I’m thrilled to report that last night’s screening was a great, great success. Ever since I first watched it last year, I knew I had to have Crip Camp screened at the Charlton and Woolwich Free Film Festival. It is the type of important film everyone should watch, as it traces the history of the Disability Rights Movement in America. While it is freely available to watch on Netflix though, I felt it important to get it screened properly in front of a live audience in a darkened room: political films like this should be social, communal events. Watching it with other people, discussing it both before and afterwards adds something to the event.
With that said, I’m happy to say that we got an audience of fifteen to twenty people last night, which was pretty sizeable given the venue and circumstances. I had prepared a short introduction to give before the screening started just to contextualise it and give a bit of background. It was in five paragraphs on my Ipad, which we plugged into the room’s speakers. I was quite nervous that I’d hit the wrong button at the wrong time and screw up the order of my speech, but thankfully it went well and seemed to be well received.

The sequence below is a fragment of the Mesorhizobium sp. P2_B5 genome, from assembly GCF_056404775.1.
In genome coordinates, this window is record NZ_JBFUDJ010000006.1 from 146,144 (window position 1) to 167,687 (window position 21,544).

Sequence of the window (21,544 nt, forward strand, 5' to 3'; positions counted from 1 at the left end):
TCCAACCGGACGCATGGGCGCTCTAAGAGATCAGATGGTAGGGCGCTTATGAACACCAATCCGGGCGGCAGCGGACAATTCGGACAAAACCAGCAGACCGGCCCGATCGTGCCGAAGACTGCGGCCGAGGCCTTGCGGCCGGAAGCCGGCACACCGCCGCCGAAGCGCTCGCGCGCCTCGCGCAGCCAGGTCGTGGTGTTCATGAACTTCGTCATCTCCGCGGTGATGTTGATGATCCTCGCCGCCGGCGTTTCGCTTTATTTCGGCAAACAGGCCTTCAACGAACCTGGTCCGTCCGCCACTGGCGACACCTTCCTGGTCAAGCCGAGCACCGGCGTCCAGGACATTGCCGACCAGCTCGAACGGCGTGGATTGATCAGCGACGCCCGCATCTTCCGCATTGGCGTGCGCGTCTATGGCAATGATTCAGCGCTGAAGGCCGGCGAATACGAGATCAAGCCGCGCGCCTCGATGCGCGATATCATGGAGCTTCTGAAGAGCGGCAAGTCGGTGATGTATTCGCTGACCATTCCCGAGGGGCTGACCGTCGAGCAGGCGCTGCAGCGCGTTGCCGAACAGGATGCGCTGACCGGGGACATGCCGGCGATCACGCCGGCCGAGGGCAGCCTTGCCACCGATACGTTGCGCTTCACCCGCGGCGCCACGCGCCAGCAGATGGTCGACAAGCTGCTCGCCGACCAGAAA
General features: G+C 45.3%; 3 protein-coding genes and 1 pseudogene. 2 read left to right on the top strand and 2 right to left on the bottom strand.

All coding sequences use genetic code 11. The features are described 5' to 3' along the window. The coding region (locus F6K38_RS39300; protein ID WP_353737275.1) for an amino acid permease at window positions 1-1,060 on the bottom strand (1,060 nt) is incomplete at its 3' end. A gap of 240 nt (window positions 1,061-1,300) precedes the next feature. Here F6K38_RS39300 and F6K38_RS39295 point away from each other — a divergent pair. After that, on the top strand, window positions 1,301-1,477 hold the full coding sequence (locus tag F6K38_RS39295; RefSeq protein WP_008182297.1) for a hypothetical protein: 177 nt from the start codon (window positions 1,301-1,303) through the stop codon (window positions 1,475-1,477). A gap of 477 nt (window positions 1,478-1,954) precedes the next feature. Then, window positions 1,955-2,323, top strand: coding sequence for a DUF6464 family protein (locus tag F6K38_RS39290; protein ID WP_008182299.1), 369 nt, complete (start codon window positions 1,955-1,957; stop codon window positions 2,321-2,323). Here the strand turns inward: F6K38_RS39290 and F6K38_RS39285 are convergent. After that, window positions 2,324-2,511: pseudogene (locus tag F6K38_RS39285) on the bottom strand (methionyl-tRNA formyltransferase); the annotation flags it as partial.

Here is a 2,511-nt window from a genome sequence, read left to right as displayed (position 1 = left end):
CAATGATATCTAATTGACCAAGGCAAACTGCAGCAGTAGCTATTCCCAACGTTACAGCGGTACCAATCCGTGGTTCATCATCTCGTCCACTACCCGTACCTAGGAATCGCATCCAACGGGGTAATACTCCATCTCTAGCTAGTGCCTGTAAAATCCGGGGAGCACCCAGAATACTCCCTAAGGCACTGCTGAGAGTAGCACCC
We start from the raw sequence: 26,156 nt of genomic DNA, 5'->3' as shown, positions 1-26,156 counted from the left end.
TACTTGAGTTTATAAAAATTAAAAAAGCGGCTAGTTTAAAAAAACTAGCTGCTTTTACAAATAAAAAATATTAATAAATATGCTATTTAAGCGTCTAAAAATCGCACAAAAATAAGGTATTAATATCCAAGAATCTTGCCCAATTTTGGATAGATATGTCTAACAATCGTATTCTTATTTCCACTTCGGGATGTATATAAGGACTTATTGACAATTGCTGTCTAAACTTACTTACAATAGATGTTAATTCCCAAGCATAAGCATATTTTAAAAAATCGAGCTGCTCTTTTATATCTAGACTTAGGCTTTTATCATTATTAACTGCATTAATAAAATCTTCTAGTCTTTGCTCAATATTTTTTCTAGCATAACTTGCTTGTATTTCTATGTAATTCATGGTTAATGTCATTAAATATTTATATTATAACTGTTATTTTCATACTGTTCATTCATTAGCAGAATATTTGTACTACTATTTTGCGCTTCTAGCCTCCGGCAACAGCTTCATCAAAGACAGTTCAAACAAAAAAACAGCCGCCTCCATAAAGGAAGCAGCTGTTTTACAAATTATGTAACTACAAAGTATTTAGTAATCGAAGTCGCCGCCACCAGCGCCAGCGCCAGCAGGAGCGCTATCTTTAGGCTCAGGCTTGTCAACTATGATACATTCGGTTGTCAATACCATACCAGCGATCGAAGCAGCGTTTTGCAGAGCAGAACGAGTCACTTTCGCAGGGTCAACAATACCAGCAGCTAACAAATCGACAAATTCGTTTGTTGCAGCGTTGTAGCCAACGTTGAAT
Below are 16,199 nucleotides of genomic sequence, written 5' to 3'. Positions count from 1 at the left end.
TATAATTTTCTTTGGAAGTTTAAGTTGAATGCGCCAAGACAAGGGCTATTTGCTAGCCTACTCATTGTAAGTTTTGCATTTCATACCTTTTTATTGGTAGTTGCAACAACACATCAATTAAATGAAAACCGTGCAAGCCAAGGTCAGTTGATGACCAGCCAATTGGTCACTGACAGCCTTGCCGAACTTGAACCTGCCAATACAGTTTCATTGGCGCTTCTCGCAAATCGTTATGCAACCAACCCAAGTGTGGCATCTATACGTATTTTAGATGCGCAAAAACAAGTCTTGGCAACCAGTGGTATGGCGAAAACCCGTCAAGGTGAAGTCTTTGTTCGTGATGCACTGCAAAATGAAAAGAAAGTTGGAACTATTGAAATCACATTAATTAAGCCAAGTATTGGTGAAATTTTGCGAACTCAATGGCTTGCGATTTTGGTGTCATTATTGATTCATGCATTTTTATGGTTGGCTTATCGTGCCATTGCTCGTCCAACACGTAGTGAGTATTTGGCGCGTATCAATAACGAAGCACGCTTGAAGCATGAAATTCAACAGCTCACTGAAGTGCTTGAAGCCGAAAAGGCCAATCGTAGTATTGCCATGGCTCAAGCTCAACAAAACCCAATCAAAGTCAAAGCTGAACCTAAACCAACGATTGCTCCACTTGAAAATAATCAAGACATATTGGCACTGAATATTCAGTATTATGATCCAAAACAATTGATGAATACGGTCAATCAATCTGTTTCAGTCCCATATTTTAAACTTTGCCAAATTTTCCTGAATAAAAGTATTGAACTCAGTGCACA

The screening itself went well too: at almost two hours long, Crip Camp isn’t a short film, but it’s the kind of film which draws you in. You become fascinated by the history and the people involved; by the fact that an entire civil rights movement could have started at a small summer camp for disabled people in upstate New York. You want to keep watching to see what will happen. This, after all, is the story of the largest, arguably most oppressed minority in America fighting for their rights. And, as I said in my introduction last night, there are lessons we can learn from this film, things we can take from it and apply them to our own time.